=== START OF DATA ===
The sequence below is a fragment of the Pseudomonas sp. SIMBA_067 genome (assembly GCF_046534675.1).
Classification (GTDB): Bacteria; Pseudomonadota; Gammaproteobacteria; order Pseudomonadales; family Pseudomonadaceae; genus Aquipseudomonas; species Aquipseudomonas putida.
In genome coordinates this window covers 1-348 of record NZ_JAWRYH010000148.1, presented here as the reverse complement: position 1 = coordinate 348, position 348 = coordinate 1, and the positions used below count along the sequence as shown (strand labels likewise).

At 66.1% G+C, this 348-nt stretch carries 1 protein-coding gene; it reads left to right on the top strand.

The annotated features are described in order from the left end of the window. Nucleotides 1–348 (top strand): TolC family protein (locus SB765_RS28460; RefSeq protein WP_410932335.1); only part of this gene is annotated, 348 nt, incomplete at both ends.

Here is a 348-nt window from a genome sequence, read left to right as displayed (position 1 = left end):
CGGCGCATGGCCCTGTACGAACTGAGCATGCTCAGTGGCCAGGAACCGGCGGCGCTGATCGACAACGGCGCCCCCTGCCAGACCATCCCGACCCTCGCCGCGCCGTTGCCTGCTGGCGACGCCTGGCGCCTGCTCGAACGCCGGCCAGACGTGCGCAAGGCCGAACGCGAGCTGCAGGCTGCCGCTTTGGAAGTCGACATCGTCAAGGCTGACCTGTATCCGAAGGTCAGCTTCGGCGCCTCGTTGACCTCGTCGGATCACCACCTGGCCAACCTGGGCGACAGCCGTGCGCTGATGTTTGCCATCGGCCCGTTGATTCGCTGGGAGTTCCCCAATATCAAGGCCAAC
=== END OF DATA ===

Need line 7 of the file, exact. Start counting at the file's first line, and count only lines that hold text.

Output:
CGGCGCATGGCCCTGTACGAACTGAGCATGCTCAGTGGCCAGGAACCGGCGGCGCTGATCGACAACGGCGCCCCCTGCCAGACCATCCCGACCCTCGCCGCGCCGTTGCCTGCTGGCGACGCCTGGCGCCTGCTCGAACGCCGGCCAGACGTGCGCAAGGCCGAACGCGAGCTGCAGGCTGCCGCTTTGGAAGTCGACATCGTCAAGGCTGACCTGTATCCGAAGGTCAGCTTCGGCGCCTCGTTGACCTCGTCGGATCACCACCTGGCCAACCTGGGCGACAGCCGTGCGCTGATGTTTGCCATCGGCCCGTTGATTCGCTGGGAGTTCCCCAATATCAAGGCCAAC